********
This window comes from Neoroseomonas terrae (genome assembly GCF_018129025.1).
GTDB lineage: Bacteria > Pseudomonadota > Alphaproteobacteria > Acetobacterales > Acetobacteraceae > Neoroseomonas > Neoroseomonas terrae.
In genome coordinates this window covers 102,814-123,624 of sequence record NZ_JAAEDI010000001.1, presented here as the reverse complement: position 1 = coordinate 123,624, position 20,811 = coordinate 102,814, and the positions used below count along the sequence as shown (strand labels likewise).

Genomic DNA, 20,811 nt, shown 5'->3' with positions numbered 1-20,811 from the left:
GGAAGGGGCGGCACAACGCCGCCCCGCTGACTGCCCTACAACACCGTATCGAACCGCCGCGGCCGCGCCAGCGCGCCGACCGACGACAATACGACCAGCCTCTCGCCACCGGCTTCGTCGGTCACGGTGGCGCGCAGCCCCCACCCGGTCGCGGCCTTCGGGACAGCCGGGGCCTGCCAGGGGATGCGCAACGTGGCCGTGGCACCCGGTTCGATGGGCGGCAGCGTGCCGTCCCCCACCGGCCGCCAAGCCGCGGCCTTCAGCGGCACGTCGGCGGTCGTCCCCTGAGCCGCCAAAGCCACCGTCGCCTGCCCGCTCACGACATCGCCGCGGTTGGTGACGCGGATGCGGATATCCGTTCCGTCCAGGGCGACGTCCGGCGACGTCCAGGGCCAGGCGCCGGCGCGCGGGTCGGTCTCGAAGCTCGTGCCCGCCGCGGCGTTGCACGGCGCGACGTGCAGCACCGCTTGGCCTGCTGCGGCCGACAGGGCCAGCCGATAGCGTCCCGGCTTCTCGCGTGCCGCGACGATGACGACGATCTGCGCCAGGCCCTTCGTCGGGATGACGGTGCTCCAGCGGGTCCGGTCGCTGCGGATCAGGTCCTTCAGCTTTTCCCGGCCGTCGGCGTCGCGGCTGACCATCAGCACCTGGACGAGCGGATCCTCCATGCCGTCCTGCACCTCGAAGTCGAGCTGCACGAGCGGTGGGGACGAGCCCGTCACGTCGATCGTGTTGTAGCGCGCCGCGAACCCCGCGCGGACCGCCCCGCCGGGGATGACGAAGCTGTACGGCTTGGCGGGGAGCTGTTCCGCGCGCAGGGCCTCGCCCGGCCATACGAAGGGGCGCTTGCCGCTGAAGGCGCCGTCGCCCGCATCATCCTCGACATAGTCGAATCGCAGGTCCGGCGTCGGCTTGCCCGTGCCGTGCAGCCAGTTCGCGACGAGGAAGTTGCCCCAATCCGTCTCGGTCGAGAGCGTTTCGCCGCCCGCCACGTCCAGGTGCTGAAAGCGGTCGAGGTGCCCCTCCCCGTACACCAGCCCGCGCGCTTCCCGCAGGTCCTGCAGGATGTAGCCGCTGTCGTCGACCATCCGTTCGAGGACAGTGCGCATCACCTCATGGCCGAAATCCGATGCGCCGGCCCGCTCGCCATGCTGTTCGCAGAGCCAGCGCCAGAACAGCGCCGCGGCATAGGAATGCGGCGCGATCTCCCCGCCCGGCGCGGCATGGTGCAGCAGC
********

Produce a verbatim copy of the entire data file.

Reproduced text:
This window comes from Neoroseomonas terrae (genome assembly GCF_018129025.1).
GTDB lineage: Bacteria > Pseudomonadota > Alphaproteobacteria > Acetobacterales > Acetobacteraceae > Neoroseomonas > Neoroseomonas terrae.
In genome coordinates this window covers 102,814-123,624 of sequence record NZ_JAAEDI010000001.1, presented here as the reverse complement: position 1 = coordinate 123,624, position 20,811 = coordinate 102,814, and the positions used below count along the sequence as shown (strand labels likewise).

Genomic DNA, 20,811 nt, shown 5'->3' with positions numbered 1-20,811 from the left:
GGAAGGGGCGGCACAACGCCGCCCCGCTGACTGCCCTACAACACCGTATCGAACCGCCGCGGCCGCGCCAGCGCGCCGACCGACGACAATACGACCAGCCTCTCGCCACCGGCTTCGTCGGTCACGGTGGCGCGCAGCCCCCACCCGGTCGCGGCCTTCGGGACAGCCGGGGCCTGCCAGGGGATGCGCAACGTGGCCGTGGCACCCGGTTCGATGGGCGGCAGCGTGCCGTCCCCCACCGGCCGCCAAGCCGCGGCCTTCAGCGGCACGTCGGCGGTCGTCCCCTGAGCCGCCAAAGCCACCGTCGCCTGCCCGCTCACGACATCGCCGCGGTTGGTGACGCGGATGCGGATATCCGTTCCGTCCAGGGCGACGTCCGGCGACGTCCAGGGCCAGGCGCCGGCGCGCGGGTCGGTCTCGAAGCTCGTGCCCGCCGCGGCGTTGCACGGCGCGACGTGCAGCACCGCTTGGCCTGCTGCGGCCGACAGGGCCAGCCGATAGCGTCCCGGCTTCTCGCGTGCCGCGACGATGACGACGATCTGCGCCAGGCCCTTCGTCGGGATGACGGTGCTCCAGCGGGTCCGGTCGCTGCGGATCAGGTCCTTCAGCTTTTCCCGGCCGTCGGCGTCGCGGCTGACCATCAGCACCTGGACGAGCGGATCCTCCATGCCGTCCTGCACCTCGAAGTCGAGCTGCACGAGCGGTGGGGACGAGCCCGTCACGTCGATCGTGTTGTAGCGCGCCGCGAACCCCGCGCGGACCGCCCCGCCGGGGATGACGAAGCTGTACGGCTTGGCGGGGAGCTGTTCCGCGCGCAGGGCCTCGCCCGGCCATACGAAGGGGCGCTTGCCGCTGAAGGCGCCGTCGCCCGCATCATCCTCGACATAGTCGAATCGCAGGTCCGGCGTCGGCTTGCCCGTGCCGTGCAGCCAGTTCGCGACGAGGAAGTTGCCCCAATCCGTCTCGGTCGAGAGCGTTTCGCCGCCCGCCACGTCCAGGTGCTGAAAGCGGTCGAGGTGCCCCTCCCCGTACACCAGCCCGCGCGCTTCCCGCAGGTCCTGCAGGATGTAGCCGCTGTCGTCGACCATCCGTTCGAGGACAGTGCGCATCACCTCATGGCCGAAATCCGATGCGCCGGCCCGCTCGCCATGCTGTTCGCAGAGCCAGCGCCAGAACAGCGCCGCGGCATAGGAATGCGGCGCGATCTCCCCGCCCGGCGCGGCATGGTGCAGCAGC